Teachers facing tough test: too many applicants, too few jobs
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Teacher Jackie Janaky works with a soon-to-be first-grader during summer school last week at Turtle Creek Elementary School in Delavan. Delavan-Darien School District, among others in the area, report a much higher than normal number of applicants for teaching jobs due to the economy. Terry Mayer/staff.
DELAVAN — When Stephanie Hormig, 24, of Beloit was pursuing a teaching certificate in college, she never dreamed that finding work would be so difficult. After all, she thought she was entering a profession with a profound shortage of qualified candidates.
But what a difference a Great Recession makes.
Hormig graduated from college in December and immediately started looking for work. While she did ultimately land a job this month as a drama teacher at McNeel Middle School in Beloit, that only happened after she applied for more than 40 positions. Casting a wide net, she sought teaching jobs in Wisconsin, Illinois and even in New York City.
Tracy Deavers, director of instruction and technology for the Delavan-Darien School District, said weeding through applications is a job in itself.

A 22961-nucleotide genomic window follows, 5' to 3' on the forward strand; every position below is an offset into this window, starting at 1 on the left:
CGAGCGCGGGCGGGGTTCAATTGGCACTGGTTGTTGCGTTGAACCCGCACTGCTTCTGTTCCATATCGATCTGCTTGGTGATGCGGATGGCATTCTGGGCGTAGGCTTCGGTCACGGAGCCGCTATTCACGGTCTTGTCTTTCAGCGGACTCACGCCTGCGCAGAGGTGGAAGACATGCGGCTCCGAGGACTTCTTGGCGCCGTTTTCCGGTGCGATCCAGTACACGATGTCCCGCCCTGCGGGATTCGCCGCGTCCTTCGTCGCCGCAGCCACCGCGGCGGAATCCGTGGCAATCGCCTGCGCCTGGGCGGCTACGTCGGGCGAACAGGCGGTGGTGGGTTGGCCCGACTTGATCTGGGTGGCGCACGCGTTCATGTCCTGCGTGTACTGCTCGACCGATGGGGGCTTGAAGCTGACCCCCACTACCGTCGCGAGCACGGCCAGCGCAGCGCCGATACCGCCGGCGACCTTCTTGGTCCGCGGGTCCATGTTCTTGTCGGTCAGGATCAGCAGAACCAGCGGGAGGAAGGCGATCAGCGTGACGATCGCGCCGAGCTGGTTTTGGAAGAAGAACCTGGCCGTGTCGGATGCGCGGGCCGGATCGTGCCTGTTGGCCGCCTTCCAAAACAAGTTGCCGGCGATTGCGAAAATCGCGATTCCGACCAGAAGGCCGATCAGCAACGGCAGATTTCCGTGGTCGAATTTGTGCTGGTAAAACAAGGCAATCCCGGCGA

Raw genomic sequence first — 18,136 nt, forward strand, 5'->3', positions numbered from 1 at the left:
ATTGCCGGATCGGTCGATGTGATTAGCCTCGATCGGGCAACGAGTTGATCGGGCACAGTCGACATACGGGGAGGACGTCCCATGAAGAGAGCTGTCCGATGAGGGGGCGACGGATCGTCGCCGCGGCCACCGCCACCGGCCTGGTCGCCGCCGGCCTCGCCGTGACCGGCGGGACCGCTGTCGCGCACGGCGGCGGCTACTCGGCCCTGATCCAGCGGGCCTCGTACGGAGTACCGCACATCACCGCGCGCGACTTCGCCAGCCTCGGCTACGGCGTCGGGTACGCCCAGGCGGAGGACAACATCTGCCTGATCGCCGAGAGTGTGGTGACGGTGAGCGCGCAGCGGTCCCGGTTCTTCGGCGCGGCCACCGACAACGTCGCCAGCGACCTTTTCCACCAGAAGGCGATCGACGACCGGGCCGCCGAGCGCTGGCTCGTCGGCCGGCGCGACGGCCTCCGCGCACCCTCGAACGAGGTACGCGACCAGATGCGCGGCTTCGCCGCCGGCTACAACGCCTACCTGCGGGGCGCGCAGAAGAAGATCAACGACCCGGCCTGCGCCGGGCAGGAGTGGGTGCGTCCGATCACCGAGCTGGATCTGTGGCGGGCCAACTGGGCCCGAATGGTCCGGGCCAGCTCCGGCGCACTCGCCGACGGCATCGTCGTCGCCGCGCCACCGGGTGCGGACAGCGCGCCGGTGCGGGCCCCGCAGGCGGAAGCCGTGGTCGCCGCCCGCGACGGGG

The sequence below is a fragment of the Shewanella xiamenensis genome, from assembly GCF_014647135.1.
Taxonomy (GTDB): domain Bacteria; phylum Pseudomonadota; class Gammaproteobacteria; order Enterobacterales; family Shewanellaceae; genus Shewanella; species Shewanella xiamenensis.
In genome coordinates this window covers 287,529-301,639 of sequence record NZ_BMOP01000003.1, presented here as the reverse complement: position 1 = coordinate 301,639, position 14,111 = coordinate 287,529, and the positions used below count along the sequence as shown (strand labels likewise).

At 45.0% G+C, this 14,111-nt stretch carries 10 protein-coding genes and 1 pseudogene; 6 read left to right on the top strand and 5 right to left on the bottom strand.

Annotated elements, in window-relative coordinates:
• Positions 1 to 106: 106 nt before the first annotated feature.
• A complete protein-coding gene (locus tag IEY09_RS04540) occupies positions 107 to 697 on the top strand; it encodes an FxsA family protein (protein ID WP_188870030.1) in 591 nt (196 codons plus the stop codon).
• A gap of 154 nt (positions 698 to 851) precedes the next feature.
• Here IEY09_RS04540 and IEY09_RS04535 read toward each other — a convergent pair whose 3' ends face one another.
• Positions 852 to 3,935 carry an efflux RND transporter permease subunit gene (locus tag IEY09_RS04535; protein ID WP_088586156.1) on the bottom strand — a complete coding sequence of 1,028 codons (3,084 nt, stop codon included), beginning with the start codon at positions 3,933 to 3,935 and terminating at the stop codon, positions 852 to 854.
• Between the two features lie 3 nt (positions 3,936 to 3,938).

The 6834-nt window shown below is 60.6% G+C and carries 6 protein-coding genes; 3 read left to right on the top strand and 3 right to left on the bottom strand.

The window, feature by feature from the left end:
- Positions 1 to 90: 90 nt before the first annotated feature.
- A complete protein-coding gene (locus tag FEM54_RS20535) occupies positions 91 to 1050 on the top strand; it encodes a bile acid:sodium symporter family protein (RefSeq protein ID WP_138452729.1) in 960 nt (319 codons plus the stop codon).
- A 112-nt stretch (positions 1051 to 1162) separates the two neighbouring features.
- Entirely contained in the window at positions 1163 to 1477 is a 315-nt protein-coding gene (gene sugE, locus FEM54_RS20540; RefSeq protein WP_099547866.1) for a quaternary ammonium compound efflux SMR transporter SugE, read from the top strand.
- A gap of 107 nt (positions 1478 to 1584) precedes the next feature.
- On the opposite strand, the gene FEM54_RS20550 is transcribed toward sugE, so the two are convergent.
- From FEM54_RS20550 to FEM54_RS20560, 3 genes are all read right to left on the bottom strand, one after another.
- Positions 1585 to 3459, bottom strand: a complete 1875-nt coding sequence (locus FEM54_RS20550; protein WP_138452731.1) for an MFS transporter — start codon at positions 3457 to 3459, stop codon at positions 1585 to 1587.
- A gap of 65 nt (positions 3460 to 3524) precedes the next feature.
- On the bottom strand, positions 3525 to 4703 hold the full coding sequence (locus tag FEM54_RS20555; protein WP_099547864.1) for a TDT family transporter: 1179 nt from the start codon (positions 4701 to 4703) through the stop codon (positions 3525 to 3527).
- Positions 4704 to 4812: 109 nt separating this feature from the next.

“We’re getting well over 100 applicants for any position we post,” she said. “So far, we have posted for five teaching positions, as well five special-ed teaching positions. That’s a lot of applicants to sift through.”
None of the districts contacted for this story have been forced to cut teaching positions, but all report an upswing in applicants for the few positions they are posting.
“I think the economy has played a role (in the shortage of teaching jobs),” said Jim Gottinger, district administrator for Lake Geneva Area Schools. “People are staying longer and (are) not quite as mobile as they used to be.”
Big Foot Union High School in Walworth saw a record number of applicants for a social studies position. Applicants, said Principal Mike Hinske, came from New Mexico, Florida and Arizona. All told, 45 people applied for one position. The candidate ultimately offered the job recently was laid off in Arizona.
While Pam Knorr, the district administrator for Walworth Joint School District No. 1, is grateful she didn’t have to lay off teachers this year, shrinking budgets, she said, are testing the management skills of school administrators.
“It’s tight budget times like I’ve never seen in my life,” Knorr said. “I’ve never seen a budget so tight, and next year promises to be the same.”
Read the full story in the July 18, 2010 e-edition of Walworth County Sunday, HERE.